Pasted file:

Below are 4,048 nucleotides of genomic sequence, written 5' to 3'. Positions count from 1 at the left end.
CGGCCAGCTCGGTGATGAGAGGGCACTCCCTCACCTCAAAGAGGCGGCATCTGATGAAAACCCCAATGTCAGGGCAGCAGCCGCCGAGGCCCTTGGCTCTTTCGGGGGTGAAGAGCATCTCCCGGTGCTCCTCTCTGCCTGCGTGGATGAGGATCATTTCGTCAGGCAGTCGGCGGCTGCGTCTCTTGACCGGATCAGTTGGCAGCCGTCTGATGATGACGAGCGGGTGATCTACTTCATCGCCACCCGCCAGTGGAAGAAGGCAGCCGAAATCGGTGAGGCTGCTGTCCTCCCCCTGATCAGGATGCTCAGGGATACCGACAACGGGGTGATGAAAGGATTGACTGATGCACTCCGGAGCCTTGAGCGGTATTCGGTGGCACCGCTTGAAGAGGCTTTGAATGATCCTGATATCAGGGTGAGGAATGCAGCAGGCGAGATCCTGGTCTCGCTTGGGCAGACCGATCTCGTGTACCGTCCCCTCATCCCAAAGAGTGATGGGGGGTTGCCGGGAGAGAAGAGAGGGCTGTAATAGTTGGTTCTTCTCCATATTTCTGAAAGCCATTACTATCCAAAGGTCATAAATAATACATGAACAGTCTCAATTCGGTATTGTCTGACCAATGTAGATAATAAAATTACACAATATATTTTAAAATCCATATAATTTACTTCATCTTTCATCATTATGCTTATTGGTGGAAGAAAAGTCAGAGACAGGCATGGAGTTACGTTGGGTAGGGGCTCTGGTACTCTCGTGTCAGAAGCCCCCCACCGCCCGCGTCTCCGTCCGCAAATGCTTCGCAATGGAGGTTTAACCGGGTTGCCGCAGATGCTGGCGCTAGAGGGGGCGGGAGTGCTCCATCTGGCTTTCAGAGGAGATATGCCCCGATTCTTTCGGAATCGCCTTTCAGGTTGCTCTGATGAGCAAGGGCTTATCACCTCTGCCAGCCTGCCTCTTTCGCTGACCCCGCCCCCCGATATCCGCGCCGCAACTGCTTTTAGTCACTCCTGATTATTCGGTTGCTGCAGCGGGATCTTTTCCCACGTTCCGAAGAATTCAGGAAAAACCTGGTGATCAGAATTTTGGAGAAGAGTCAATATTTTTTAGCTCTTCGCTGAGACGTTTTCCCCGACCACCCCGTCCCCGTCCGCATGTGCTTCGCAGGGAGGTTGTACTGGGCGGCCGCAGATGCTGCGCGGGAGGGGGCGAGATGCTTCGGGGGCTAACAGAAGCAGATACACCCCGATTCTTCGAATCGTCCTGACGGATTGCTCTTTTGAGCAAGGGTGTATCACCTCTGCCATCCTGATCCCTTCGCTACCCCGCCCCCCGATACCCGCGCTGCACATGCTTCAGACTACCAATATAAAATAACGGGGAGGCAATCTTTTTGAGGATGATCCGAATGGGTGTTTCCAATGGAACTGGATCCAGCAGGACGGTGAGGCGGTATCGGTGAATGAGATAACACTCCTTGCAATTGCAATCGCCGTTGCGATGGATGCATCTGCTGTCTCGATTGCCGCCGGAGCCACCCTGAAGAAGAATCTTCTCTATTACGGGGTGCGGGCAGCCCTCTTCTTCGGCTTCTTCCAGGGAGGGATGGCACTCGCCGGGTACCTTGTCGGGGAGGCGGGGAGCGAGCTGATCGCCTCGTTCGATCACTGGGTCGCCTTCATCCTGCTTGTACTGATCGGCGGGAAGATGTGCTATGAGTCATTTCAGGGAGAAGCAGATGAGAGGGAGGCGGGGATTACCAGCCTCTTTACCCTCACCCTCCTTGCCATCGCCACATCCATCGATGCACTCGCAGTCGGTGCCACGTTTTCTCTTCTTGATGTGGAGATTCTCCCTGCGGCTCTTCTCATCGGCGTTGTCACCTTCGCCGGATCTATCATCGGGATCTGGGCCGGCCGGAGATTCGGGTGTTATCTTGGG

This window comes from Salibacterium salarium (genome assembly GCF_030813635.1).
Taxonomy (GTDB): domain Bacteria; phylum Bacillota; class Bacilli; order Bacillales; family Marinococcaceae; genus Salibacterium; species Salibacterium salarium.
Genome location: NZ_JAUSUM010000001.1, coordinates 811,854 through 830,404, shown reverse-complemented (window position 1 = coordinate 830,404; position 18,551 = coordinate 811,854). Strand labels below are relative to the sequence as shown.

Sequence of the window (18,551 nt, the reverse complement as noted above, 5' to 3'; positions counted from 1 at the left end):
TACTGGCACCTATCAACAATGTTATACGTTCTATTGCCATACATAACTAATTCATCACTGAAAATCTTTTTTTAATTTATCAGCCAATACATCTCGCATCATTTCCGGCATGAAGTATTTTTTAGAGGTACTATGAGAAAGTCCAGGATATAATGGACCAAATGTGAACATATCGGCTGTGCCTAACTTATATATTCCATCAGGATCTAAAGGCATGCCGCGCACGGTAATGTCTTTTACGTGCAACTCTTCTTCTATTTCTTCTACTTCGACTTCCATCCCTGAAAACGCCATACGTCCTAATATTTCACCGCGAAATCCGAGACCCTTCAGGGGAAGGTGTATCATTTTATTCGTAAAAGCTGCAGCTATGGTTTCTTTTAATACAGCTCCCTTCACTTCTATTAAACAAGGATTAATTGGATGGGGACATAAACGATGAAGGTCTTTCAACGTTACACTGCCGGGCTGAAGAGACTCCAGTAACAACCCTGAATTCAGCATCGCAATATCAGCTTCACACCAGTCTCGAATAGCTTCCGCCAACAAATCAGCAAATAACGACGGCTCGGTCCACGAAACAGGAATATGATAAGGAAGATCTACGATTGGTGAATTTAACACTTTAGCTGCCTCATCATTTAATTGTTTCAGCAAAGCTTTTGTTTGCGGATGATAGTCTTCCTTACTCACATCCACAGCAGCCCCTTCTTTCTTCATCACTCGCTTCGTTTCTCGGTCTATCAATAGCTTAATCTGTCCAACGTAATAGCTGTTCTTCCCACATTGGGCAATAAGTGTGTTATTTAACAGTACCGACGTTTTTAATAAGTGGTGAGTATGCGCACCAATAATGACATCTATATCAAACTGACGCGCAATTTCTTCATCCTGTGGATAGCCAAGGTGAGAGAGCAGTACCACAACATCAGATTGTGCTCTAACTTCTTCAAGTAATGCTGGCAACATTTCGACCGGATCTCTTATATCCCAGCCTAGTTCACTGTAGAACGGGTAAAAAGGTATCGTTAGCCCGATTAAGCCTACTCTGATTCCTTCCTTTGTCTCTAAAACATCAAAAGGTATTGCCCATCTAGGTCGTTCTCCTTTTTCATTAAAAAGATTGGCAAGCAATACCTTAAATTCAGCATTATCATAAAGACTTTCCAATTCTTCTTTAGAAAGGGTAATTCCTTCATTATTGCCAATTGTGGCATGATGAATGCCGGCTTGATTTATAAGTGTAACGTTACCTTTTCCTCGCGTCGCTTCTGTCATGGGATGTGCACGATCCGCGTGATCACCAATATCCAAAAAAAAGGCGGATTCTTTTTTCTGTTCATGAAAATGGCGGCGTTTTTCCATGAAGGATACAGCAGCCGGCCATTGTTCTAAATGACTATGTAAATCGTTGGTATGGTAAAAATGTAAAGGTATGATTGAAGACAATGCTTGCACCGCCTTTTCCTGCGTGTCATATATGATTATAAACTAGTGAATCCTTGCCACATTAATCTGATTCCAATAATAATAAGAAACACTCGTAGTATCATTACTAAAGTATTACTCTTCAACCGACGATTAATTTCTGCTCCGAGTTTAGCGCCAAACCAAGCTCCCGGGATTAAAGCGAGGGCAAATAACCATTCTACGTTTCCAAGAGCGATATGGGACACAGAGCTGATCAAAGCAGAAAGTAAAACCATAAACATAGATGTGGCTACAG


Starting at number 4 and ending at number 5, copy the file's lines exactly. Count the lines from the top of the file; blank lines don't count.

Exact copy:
Taxonomy (GTDB): domain Bacteria; phylum Bacillota; class Bacilli; order Bacillales; family Marinococcaceae; genus Salibacterium; species Salibacterium salarium.
Genome location: NZ_JAUSUM010000001.1, coordinates 811,854 through 830,404, shown reverse-complemented (window position 1 = coordinate 830,404; position 18,551 = coordinate 811,854). Strand labels below are relative to the sequence as shown.